• Scott Herring

How You Can Make a Successful, Non-Sucking Vlog

Several years ago, I attended VidCon, the annual YouTube conference in Southern California. That conference opened my eyes to just how big the YouTube vlogger scene had grown. Dozens of "celebrities" (folks I had certainly never heard of) popped up, prompting loud shrieks and generating parades of young fans trying to capture selfies with their heroes. Those early-days vloggers had captured the hearts & minds of their fans using a combination of talent, video skills, luck, and social media expertise. And over the years, I've seen a number of similar vloggers grow audiences to ridiculous scale. Vlogs can reflect any number of ideas: fashion, comedy, politics, sports, business, food. There are virtually no limits to what you can create or what audiences will find. And that's why I've assembled a list of ideas that you can employ to make your own successful, non-sucking vlog.

First, Some Vlog Examples

Gary Vaynerchuk

This "wine guy" burst on the scene around 2009 as an author explaining how he grew his family business. With each book Vaynerchuk delivered, his audience of aspiring entrepreneurs grew, and he ultimately became a guru of social media and online marketing. On YouTube, he now has over 2.6 million subscribers. His content spans several topics, from business coaching to social media. He publishes new content regularly, and it's highly produced.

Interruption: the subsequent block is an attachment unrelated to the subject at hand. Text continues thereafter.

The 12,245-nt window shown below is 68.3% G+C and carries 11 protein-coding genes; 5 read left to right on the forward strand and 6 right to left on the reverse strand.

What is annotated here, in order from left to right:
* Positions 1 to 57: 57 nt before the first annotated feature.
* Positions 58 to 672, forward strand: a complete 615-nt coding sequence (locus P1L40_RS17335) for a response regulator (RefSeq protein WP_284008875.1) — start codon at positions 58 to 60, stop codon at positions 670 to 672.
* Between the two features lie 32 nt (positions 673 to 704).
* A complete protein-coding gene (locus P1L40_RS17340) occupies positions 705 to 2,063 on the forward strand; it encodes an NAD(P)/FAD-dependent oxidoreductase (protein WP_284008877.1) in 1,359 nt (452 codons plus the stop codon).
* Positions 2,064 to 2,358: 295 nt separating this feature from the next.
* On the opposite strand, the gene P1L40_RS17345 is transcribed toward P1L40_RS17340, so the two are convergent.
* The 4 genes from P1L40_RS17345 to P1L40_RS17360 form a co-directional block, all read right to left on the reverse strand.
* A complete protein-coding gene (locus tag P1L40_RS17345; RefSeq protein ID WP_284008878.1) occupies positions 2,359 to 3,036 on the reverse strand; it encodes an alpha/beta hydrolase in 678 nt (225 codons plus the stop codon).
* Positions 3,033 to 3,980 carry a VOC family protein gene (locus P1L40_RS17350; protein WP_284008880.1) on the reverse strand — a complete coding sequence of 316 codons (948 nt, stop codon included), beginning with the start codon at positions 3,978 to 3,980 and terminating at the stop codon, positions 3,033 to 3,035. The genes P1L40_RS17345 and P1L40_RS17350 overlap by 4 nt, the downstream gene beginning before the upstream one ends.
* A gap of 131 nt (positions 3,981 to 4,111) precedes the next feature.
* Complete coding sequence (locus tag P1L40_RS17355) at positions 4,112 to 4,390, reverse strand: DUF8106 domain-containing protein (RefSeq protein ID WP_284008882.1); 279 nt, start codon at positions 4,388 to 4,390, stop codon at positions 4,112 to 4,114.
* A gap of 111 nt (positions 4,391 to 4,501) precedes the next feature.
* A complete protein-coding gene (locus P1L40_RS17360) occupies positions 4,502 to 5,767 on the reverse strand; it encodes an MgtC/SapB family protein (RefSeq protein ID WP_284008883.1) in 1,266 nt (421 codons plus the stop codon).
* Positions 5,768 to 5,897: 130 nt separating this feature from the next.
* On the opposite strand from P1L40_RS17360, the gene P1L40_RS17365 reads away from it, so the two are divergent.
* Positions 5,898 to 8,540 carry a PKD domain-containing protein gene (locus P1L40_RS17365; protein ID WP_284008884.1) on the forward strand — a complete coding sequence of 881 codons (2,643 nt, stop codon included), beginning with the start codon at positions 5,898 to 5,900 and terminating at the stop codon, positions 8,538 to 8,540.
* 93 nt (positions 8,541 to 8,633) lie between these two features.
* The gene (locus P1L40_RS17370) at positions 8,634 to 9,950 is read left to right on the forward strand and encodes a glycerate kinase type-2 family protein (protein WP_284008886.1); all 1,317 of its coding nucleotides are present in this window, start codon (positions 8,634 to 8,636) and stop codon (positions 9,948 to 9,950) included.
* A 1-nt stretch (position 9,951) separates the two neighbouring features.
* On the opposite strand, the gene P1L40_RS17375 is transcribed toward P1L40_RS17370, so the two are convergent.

For several years, PewDiePie has been one of the internet’s biggest stars. With more than 100 million YouTube subscribers, his channel is known for irreverent gaming content. “Let’s Play” features videos of PewDiePie playing games delivering comical commentary. His fame connected him to Disney (until he said something too controversial), and virtually everyone under 30 knows way too much about him. His formula of gaming, comedy, and consistency all added up to over a billion views...

Jamie Oliver

Over 5 million subscribers hope to master the art of cooking chicken, pasta, and fish from celebrity chef Jamie Oliver. Once a FoodNetwork TV star, Oliver went small-screen to build and monetize his global tribe. Cooking makes it easy to focus on a single topic - yes, he makes bite-sized content. And like Vaynerchuk, Oliver has well-branded, professionally edited, informative, engaging content targeted to distinct groups, such as home chefs and kids learning to cook. Hashtags abound too, enhancing his social reach.

Whitney Cummings